Then why are other UK rival platforms able to hold it still in an ISA? I may be wrong but I’m of the understanding T212 still allows it? There was some initial confusion at first but they later came out and clarified it would be accessible via ISA still? Unless anythings changed since then?
ADRs are allowed, what matters is if the exchange of the underlying security is recognised or not.
No T212 used to let you buy it in the ISA until their compliance team realised their huge failure and forced everyone to sell and rebuy their ADRs. Finki was obviously there rolling his eyes and suggesting they use his API .
Can you confirm when you last checked. Was it recently? Because they said that and then they updated saying that was no longer the case. A guy in a WhatsApp trading group who uses them also said its still available to purchase in an ISA though. Also Hargreaves used to let you have them in an ISA also is that no longer the case?
Just rechecked and Baba is definitely still available in the ISA. Nio was removed as were many others but Baba is still allowed hence my question to Freetrade.
I’m pretty sure some brokers allow it to be held in an ISA, the one my brother uses through the company he used to work at allows it to be held in an ISA.
Spoke to support, and they realised they made a mistake and Alibaba is now available through the ISA!
Hong Kong stock exchange is recognised by HMRC, so we can hold it in an ISA without any problems.
I’ll be selling them from my GIA and buying them in my ISA today!
Quite a quiet thread through its recent turbulence so thought I might share some thoughts. Alibaba as a business is solid, they’re even more diversified than Amazon (not always a good thing, fan of McDonalds here with a layered business model).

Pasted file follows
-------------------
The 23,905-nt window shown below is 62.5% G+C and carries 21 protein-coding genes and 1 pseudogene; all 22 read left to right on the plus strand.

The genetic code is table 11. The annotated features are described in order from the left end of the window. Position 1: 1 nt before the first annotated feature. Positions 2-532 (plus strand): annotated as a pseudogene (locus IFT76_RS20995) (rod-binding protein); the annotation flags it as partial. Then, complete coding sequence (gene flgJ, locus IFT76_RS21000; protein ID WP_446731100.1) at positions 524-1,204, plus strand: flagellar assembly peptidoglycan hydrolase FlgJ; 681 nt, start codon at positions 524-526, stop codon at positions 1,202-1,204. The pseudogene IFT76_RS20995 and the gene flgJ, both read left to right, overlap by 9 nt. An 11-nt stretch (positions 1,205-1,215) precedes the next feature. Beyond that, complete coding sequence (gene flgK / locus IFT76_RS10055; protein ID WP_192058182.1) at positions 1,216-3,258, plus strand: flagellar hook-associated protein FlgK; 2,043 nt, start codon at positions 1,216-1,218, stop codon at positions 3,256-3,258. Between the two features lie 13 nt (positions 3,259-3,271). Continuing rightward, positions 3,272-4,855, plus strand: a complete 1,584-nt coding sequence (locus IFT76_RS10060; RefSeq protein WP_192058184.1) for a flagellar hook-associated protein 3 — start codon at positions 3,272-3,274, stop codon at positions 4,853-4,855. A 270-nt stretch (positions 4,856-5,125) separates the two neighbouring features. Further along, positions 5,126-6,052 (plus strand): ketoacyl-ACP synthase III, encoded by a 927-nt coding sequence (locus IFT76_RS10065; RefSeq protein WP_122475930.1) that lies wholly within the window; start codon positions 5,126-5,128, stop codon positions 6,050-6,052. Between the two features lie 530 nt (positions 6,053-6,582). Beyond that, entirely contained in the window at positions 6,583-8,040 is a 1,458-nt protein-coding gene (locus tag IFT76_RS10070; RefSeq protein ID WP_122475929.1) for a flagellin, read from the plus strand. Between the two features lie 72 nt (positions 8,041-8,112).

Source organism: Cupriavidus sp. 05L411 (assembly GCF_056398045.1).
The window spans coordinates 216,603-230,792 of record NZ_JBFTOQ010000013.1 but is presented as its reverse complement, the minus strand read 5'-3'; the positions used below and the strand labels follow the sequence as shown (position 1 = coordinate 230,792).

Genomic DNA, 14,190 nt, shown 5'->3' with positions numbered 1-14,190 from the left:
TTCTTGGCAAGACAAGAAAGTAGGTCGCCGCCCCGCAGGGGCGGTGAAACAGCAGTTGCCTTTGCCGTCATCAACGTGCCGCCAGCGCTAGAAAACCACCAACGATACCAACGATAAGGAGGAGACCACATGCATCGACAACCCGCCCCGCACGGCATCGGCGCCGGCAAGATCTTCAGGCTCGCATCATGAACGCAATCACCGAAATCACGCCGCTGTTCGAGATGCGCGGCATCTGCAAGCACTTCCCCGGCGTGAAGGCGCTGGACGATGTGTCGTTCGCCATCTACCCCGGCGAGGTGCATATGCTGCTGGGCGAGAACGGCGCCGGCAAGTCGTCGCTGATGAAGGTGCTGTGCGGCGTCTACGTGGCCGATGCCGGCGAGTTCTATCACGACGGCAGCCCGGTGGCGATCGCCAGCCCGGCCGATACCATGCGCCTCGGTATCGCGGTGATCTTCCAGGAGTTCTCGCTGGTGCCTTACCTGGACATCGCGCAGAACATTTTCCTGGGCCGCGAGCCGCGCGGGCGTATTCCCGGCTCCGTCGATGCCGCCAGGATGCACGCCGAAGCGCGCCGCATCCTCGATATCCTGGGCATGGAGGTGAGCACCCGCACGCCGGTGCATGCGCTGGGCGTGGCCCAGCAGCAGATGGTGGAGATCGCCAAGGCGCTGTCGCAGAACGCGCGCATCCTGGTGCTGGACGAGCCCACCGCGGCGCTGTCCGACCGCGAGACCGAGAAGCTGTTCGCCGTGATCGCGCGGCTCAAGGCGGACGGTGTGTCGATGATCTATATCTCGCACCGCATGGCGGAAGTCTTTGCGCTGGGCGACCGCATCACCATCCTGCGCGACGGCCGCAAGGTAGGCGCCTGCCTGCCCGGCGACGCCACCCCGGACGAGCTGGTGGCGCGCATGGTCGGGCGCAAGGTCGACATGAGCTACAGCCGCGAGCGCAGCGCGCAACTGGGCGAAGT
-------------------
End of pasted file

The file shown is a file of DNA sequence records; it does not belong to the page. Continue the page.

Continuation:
They have good free cash flow, more than healthy margins. Their biggest threat comes in two parts (in my view): The CCP/Uncertainty - they (Alibaba and related enterprises) may be forced to split up, The public - The horrible 996 working hours which have allowed the tech sector to level up so quickly and the public’s patience in it is starting to wane.
Two big factors to consider while considering investing:
- Will the CCP loosen its grip on the tech and financial sector any time soon?
- Ethical Investing
As always this is not investment advice, make sure as always you do your own research.
I’ve always favoured JD as company, but BABA’s value is getting pretty hard to ignore right now.
This stock basically feels like a binary option at this point, in that either it’ll return to fair value (~double) or it’ll drop to zero. I might pick up some LEAPS to take advantage of asymmetric risk.
Really important point you highlighted there. You can always be smart and make sure you’re buying up BABA at it’s floor/lowest price but it’s facing a dramatic and uncertain future. If China loosens it’s grip, the stock will soar but if it doesn’t the stock will have some shedding to do.
Yeah it might become a non-marketable security or in the worst case it’s technically possible that the instrument becomes completely decoupled from the value of the company. That would require a pretty exceptional political situation and have wider reaching consequences, but it’s possible.
its a bet. but bloomberg just announced 5 mins ago on their auzzy news that the CPP are cracking down on I.P. violations. I think that may, perhaps, affect the (local) peer to peer transactions which is 80% of alibabas renvenue, but, will defo affect the international trade (fake/rip off western goods), which is a fraction.